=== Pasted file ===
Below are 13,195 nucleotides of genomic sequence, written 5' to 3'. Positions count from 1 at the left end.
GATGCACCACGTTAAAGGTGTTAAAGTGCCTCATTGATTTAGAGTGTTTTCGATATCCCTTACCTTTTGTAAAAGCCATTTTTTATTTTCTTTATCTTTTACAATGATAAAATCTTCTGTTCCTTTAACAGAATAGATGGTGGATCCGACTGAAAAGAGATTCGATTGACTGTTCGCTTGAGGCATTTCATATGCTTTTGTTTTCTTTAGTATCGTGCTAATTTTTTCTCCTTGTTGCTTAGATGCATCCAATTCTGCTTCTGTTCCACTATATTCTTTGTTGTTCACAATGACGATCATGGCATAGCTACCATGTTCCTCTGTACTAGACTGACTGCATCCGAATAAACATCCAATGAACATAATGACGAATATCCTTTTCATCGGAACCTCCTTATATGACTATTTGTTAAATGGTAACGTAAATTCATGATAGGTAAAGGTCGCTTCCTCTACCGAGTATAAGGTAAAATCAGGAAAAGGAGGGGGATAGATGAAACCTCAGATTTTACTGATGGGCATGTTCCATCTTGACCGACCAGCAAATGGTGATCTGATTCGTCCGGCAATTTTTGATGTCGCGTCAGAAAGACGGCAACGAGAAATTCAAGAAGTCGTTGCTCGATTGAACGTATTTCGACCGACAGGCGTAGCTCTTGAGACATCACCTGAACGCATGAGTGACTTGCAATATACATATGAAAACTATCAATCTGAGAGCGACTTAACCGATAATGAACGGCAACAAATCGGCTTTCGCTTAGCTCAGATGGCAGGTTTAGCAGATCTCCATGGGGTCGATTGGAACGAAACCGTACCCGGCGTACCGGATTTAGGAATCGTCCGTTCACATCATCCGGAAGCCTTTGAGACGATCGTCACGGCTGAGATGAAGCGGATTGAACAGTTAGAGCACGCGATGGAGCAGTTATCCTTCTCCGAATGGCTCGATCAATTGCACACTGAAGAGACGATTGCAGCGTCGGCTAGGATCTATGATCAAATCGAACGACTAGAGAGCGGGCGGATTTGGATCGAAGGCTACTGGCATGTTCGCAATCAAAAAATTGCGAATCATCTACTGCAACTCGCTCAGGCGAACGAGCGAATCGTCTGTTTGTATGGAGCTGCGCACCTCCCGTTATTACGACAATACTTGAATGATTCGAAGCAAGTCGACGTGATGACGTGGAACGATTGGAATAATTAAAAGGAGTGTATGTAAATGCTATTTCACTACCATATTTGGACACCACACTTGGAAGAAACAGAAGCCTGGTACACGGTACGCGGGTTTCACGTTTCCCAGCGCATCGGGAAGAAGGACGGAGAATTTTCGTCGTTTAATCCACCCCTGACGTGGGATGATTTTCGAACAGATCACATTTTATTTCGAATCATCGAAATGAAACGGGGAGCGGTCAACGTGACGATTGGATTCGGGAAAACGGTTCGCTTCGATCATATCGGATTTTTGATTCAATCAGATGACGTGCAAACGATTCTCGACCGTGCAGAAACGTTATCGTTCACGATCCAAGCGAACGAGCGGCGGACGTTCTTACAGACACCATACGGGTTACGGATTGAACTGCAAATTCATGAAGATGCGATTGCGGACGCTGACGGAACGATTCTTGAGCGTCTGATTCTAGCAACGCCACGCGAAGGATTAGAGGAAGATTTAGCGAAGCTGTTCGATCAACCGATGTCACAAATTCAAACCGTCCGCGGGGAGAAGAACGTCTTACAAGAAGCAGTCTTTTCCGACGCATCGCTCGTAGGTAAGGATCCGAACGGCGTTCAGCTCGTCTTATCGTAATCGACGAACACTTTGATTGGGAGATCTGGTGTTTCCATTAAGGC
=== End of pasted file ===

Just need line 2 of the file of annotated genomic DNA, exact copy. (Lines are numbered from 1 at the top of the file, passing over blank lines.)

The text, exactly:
GATGCACCACGTTAAAGGTGTTAAAGTGCCTCATTGATTTAGAGTGTTTTCGATATCCCTTACCTTTTGTAAAAGCCATTTTTTATTTTCTTTATCTTTTACAATGATAAAATCTTCTGTTCCTTTAACAGAATAGATGGTGGATCCGACTGAAAAGAGATTCGATTGACTGTTCGCTTGAGGCATTTCATATGCTTTTGTTTTCTTTAGTATCGTGCTAATTTTTTCTCCTTGTTGCTTAGATGCATCCAATTCTGCTTCTGTTCCACTATATTCTTTGTTGTTCACAATGACGATCATGGCATAGCTACCATGTTCCTCTGTACTAGACTGACTGCATCCGAATAAACATCCAATGAACATAATGACGAATATCCTTTTCATCGGAACCTCCTTATATGACTATTTGTTAAATGGTAACGTAAATTCATGATAGGTAAAGGTCGCTTCCTCTACCGAGTATAAGGTAAAATCAGGAAAAGGAGGGGGATAGATGAAACCTCAGATTTTACTGATGGGCATGTTCCATCTTGACCGACCAGCAAATGGTGATCTGATTCGTCCGGCAATTTTTGATGTCGCGTCAGAAAGACGGCAACGAGAAATTCAAGAAGTCGTTGCTCGATTGAACGTATTTCGACCGACAGGCGTAGCTCTTGAGACATCACCTGAACGCATGAGTGACTTGCAATATACATATGAAAACTATCAATCTGAGAGCGACTTAACCGATAATGAACGGCAACAAATCGGCTTTCGCTTAGCTCAGATGGCAGGTTTAGCAGATCTCCATGGGGTCGATTGGAACGAAACCGTACCCGGCGTACCGGATTTAGGAATCGTCCGTTCACATCATCCGGAAGCCTTTGAGACGATCGTCACGGCTGAGATGAAGCGGATTGAACAGTTAGAGCACGCGATGGAGCAGTTATCCTTCTCCGAATGGCTCGATCAATTGCACACTGAAGAGACGATTGCAGCGTCGGCTAGGATCTATGATCAAATCGAACGACTAGAGAGCGGGCGGATTTGGATCGAAGGCTACTGGCATGTTCGCAATCAAAAAATTGCGAATCATCTACTGCAACTCGCTCAGGCGAACGAGCGAATCGTCTGTTTGTATGGAGCTGCGCACCTCCCGTTATTACGACAATACTTGAATGATTCGAAGCAAGTCGACGTGATGACGTGGAACGATTGGAATAATTAAAAGGAGTGTATGTAAATGCTATTTCACTACCATATTTGGACACCACACTTGGAAGAAACAGAAGCCTGGTACACGGTACGCGGGTTTCACGTTTCCCAGCGCATCGGGAAGAAGGACGGAGAATTTTCGTCGTTTAATCCACCCCTGACGTGGGATGATTTTCGAACAGATCACATTTTATTTCGAATCATCGAAATGAAACGGGGAGCGGTCAACGTGACGATTGGATTCGGGAAAACGGTTCGCTTCGATCATATCGGATTTTTGATTCAATCAGATGACGTGCAAACGATTCTCGACCGTGCAGAAACGTTATCGTTCACGATCCAAGCGAACGAGCGGCGGACGTTCTTACAGACACCATACGGGTTACGGATTGAACTGCAAATTCATGAAGATGCGATTGCGGACGCTGACGGAACGATTCTTGAGCGTCTGATTCTAGCAACGCCACGCGAAGGATTAGAGGAAGATTTAGCGAAGCTGTTCGATCAACCGATGTCACAAATTCAAACCGTCCGCGGGGAGAAGAACGTCTTACAAGAAGCAGTCTTTTCCGACGCATCGCTCGTAGGTAAGGATCCGAACGGCGTTCAGCTCGTCTTATCGTAATCGACGAACACTTTGATTGGGAGATCTGGTGTTTCCATTAAGGC